Monday, July 12, 2010
The First Lady of Iceland
What bugs me? If nothing else, the phrase 'first lady', which is cheesy and of an old-fashioned male-dominated era. It keeps up silly 'behind every great man, there's a great woman' conventions, and it certainly brought home the point of just how male-dominated the G20 continues to be: of the 20 national bigwigs on hand, only Angela Merkel of Germany and Cristina Fernández de Kirchner of Argentina were female (Australia would undoubtedly have sent Julia Gillard had she been prime minister for more than a few hours before the G20 began). So the 'significant others' were overwhelmingly female, and their presence reduced to discussion of what dresses they wore and ridiculous arcana like that. This despite the fact that many of these women are accomplished professionals in diverse lines of work, who have been reduced to mere accessories while their husbands get down to the business of ruling the world.
But then there's Iceland. Iceland is so wonderfully different that it's always nice to take a look at this flight-stopping country. If you were curious about the 'First Lady of Iceland'... well, you'd need to specify. I've often wondered if "First Lady" is meant to refer to the wife of the president or of the prime minister in countries that have both. In either case, the wife of the President of Iceland, Dorrit Moussaieff, is quite interesting. In a world where people often scream at the notion of foreign-born heads of states or wives thereof, Iceland has a president with an Israeli-British wife. If that's not enough, her family is from Uzbekistan, with well-connected ties going back to Genghis Khan.
Such international heritage is, of course, interesting, as is her being an observant Jew in a country with perhaps as few as 100 Jews. She designs jewellery and writes for a British socialite magazine.
While Ms. Moussaieff is interesting, to me the more interesting First Lady is Jónína Leósdóttir, who became the wife of the Prime Minister on the very day of the G20. Ms. Leósdóttir is a journalist and playwright, with a long history of published works behind her. The relative newness of her marriage belies the fact that she and the Prime Minister have been together for years, having spent eight years in a civil union. The reason they changed their status in June of 2010 is that only then did it become legal in Iceland for them to marry. When Iceland became the ninth country in the world to fully legalise same-sex marriages, Prime Minister Jóhanna Sigurðardóttir,the first openly gay head of government in modern history, took the opportunity to make her partner of eight years her wife.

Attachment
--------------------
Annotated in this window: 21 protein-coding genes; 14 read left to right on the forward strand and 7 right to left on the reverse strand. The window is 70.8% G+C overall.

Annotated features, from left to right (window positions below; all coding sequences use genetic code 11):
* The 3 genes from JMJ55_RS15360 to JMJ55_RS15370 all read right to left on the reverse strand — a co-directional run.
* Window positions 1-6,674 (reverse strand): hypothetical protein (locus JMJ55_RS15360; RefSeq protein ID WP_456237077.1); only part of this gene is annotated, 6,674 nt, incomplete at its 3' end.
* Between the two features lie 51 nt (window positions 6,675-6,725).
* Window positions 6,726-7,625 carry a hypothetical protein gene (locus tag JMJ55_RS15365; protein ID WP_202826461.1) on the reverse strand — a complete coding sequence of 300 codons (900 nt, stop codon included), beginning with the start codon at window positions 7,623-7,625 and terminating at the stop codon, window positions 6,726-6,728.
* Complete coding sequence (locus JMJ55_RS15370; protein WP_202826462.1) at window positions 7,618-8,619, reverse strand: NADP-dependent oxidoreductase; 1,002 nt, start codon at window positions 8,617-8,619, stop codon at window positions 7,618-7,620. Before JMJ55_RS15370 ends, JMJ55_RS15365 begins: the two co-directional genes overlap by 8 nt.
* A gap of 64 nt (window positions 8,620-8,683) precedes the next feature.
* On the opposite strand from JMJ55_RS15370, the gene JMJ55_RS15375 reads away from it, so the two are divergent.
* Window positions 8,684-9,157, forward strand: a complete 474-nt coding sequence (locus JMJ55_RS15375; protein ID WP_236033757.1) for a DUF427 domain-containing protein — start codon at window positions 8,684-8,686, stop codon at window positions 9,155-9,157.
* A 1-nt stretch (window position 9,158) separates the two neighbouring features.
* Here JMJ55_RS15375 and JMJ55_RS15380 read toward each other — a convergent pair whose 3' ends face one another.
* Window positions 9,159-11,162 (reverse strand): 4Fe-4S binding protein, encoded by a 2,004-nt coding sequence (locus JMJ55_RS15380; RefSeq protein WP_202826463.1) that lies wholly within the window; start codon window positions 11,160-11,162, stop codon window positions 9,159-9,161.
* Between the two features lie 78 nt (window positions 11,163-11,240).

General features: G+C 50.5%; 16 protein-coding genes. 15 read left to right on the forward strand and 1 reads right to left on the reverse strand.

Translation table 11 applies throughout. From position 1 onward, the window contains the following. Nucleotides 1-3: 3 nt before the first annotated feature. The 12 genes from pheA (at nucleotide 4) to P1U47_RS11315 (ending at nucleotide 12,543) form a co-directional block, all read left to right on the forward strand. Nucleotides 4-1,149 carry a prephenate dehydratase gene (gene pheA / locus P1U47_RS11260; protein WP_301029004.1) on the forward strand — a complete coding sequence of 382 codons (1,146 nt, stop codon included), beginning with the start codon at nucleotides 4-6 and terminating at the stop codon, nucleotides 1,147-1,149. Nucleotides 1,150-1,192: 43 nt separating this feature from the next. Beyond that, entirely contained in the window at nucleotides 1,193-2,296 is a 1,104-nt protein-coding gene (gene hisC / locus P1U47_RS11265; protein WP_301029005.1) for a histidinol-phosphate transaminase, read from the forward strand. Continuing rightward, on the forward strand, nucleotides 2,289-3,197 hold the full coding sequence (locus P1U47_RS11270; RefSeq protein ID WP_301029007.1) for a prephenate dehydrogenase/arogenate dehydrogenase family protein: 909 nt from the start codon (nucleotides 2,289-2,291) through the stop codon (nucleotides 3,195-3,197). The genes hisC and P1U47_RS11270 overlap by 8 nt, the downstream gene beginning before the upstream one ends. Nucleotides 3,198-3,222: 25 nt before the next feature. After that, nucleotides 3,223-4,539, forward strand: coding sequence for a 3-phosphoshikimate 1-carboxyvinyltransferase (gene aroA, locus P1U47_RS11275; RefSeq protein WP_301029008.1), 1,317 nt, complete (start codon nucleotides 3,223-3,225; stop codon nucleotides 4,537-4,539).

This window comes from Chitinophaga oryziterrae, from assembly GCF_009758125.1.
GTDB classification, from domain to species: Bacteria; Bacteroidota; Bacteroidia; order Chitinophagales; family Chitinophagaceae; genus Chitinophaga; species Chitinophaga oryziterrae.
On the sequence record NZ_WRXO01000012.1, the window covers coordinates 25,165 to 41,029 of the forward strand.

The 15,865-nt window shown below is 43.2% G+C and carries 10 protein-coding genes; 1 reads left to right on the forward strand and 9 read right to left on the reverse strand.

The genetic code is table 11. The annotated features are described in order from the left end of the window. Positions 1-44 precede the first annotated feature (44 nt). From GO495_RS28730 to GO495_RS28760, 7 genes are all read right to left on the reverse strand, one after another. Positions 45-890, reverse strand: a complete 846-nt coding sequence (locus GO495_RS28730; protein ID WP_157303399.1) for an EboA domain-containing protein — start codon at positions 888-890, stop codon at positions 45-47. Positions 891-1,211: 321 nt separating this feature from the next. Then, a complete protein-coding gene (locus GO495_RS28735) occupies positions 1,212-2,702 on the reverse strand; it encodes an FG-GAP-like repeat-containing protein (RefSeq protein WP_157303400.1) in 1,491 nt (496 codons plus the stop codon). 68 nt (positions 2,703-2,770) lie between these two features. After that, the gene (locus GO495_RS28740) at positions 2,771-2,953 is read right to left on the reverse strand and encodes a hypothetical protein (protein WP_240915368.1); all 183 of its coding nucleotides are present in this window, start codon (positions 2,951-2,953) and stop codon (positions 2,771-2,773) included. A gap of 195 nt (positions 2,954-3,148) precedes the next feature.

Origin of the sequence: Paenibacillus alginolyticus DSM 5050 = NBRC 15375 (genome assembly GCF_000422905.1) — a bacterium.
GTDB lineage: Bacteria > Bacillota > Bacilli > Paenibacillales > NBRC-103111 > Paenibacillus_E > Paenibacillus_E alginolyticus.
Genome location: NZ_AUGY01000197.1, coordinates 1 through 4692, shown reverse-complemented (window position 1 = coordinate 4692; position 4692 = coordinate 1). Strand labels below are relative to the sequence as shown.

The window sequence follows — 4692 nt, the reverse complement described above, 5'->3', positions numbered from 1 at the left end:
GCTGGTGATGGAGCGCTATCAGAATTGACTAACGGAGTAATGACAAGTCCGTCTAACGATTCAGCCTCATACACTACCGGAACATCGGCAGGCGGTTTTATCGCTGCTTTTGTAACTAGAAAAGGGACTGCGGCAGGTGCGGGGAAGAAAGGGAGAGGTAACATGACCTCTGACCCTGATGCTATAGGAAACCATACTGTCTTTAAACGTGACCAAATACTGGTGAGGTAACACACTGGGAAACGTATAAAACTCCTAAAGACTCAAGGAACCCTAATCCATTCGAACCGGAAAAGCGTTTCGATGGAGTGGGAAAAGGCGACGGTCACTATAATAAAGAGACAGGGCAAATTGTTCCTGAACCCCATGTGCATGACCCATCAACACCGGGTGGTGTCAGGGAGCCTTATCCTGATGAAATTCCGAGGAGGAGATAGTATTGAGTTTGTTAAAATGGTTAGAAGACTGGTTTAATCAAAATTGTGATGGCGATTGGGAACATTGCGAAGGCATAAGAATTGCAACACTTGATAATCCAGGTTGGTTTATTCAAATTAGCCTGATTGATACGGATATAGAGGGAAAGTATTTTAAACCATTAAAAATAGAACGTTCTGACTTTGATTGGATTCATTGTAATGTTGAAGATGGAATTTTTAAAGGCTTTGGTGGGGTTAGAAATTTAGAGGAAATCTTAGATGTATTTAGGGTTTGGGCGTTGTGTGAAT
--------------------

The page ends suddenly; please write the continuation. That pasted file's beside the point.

One day, there will be nothing so banal as talking about a gay Prime Minister and her wife. But that day is not yet here: in the meantime, this is exciting progress. And to think that at the same time as the eyes of the world were focused on Toronto and flashbulbs lit as the overwhelmingly male leaders of the élite countries paraded in a traditional, outdated ritual, with their wives in tow, up in often-forgotten Iceland, a different kind of First Lady was taking her vows. While the tacky excesses of the past appear on the front pages, progress happens in the dark, away from the cameras and flashbulbs.